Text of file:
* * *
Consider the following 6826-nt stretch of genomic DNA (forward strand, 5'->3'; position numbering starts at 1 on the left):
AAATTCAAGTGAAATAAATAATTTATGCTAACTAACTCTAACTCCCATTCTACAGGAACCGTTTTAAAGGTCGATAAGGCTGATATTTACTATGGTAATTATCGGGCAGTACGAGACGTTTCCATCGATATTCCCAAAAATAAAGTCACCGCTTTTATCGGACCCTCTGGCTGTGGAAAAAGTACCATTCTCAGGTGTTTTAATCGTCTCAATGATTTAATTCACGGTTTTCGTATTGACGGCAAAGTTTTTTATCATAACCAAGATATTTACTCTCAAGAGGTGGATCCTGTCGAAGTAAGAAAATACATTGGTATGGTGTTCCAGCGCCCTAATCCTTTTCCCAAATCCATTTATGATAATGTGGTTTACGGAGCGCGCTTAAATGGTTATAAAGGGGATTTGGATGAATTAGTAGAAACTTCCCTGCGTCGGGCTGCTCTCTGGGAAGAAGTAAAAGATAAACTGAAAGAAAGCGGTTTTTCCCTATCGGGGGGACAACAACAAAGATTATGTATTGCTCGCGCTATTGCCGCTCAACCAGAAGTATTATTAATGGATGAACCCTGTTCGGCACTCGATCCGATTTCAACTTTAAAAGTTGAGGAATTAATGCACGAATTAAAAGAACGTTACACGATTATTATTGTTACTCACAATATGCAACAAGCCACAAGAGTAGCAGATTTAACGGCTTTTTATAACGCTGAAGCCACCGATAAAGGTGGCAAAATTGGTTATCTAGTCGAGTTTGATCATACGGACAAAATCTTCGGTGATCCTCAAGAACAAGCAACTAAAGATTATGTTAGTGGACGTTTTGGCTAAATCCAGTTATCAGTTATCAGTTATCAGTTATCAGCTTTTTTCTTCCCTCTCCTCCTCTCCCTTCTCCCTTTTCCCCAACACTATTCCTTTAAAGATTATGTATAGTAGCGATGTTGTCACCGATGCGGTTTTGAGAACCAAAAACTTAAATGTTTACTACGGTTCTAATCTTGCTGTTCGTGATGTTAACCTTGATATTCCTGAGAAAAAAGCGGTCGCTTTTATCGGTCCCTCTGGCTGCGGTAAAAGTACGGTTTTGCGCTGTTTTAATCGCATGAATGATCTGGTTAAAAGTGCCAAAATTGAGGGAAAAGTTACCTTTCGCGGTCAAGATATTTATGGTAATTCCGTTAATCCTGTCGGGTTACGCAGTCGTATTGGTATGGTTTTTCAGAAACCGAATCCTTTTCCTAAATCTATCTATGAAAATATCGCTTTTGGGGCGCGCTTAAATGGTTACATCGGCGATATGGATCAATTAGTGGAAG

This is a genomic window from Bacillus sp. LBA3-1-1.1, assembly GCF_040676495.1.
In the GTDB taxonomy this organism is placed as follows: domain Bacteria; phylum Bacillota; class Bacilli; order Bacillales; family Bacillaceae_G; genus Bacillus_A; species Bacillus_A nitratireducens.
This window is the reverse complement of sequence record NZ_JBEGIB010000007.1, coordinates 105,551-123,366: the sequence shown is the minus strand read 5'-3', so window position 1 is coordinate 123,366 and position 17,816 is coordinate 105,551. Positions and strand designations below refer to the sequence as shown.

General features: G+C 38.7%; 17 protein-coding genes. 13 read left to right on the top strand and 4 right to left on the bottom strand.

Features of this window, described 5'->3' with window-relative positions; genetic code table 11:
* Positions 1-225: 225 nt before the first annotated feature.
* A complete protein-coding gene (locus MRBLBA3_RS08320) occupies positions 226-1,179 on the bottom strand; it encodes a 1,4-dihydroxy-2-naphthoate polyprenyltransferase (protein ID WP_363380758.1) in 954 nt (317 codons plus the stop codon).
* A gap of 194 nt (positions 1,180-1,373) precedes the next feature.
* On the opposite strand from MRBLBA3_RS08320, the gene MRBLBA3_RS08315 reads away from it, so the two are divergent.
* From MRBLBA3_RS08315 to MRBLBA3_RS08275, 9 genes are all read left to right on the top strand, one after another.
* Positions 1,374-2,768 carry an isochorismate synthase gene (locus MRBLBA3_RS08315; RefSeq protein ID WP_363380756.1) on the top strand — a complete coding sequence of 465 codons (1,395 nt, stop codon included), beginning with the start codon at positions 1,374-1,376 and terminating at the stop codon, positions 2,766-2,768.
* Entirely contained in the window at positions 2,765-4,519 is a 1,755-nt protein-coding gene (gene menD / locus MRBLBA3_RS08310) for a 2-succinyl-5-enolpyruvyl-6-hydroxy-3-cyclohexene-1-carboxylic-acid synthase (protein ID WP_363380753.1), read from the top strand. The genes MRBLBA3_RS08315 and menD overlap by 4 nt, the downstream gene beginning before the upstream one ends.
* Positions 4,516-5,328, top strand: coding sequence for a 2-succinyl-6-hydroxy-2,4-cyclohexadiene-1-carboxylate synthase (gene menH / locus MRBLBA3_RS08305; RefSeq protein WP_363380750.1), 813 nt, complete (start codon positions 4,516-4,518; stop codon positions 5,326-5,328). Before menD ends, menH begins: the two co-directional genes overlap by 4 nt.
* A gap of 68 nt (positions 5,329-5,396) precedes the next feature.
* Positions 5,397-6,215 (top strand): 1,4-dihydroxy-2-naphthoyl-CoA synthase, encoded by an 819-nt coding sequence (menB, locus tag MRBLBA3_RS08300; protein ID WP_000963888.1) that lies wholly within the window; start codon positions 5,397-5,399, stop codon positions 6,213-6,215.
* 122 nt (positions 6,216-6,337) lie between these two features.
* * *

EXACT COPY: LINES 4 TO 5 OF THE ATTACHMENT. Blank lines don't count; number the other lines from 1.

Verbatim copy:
In the GTDB taxonomy this organism is placed as follows: domain Bacteria; phylum Bacillota; class Bacilli; order Bacillales; family Bacillaceae_G; genus Bacillus_A; species Bacillus_A nitratireducens.
This window is the reverse complement of sequence record NZ_JBEGIB010000007.1, coordinates 105,551-123,366: the sequence shown is the minus strand read 5'-3', so window position 1 is coordinate 123,366 and position 17,816 is coordinate 105,551. Positions and strand designations below refer to the sequence as shown.